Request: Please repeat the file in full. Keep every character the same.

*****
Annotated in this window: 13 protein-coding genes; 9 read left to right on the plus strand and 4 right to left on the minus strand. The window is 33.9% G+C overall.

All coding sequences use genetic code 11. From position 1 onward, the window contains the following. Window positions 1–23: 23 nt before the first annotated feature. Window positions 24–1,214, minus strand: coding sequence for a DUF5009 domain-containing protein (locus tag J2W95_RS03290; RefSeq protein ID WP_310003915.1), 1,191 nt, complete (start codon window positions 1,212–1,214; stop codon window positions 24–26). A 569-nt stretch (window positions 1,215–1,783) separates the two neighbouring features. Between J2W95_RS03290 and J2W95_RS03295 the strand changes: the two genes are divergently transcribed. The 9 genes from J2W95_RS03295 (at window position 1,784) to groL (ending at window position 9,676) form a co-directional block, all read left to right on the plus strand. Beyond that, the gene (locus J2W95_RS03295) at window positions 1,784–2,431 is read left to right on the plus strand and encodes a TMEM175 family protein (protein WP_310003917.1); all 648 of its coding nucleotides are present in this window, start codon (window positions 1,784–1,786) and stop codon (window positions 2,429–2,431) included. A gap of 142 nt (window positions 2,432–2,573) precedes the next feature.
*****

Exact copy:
Annotated in this window: 13 protein-coding genes; 9 read left to right on the plus strand and 4 right to left on the minus strand. The window is 33.9% G+C overall.

All coding sequences use genetic code 11. From position 1 onward, the window contains the following. Window positions 1–23: 23 nt before the first annotated feature. Window positions 24–1,214, minus strand: coding sequence for a DUF5009 domain-containing protein (locus tag J2W95_RS03290; RefSeq protein ID WP_310003915.1), 1,191 nt, complete (start codon window positions 1,212–1,214; stop codon window positions 24–26). A 569-nt stretch (window positions 1,215–1,783) separates the two neighbouring features. Between J2W95_RS03290 and J2W95_RS03295 the strand changes: the two genes are divergently transcribed. The 9 genes from J2W95_RS03295 (at window position 1,784) to groL (ending at window position 9,676) form a co-directional block, all read left to right on the plus strand. Beyond that, the gene (locus J2W95_RS03295) at window positions 1,784–2,431 is read left to right on the plus strand and encodes a TMEM175 family protein (protein WP_310003917.1); all 648 of its coding nucleotides are present in this window, start codon (window positions 1,784–1,786) and stop codon (window positions 2,429–2,431) included. A gap of 142 nt (window positions 2,432–2,573) precedes the next feature.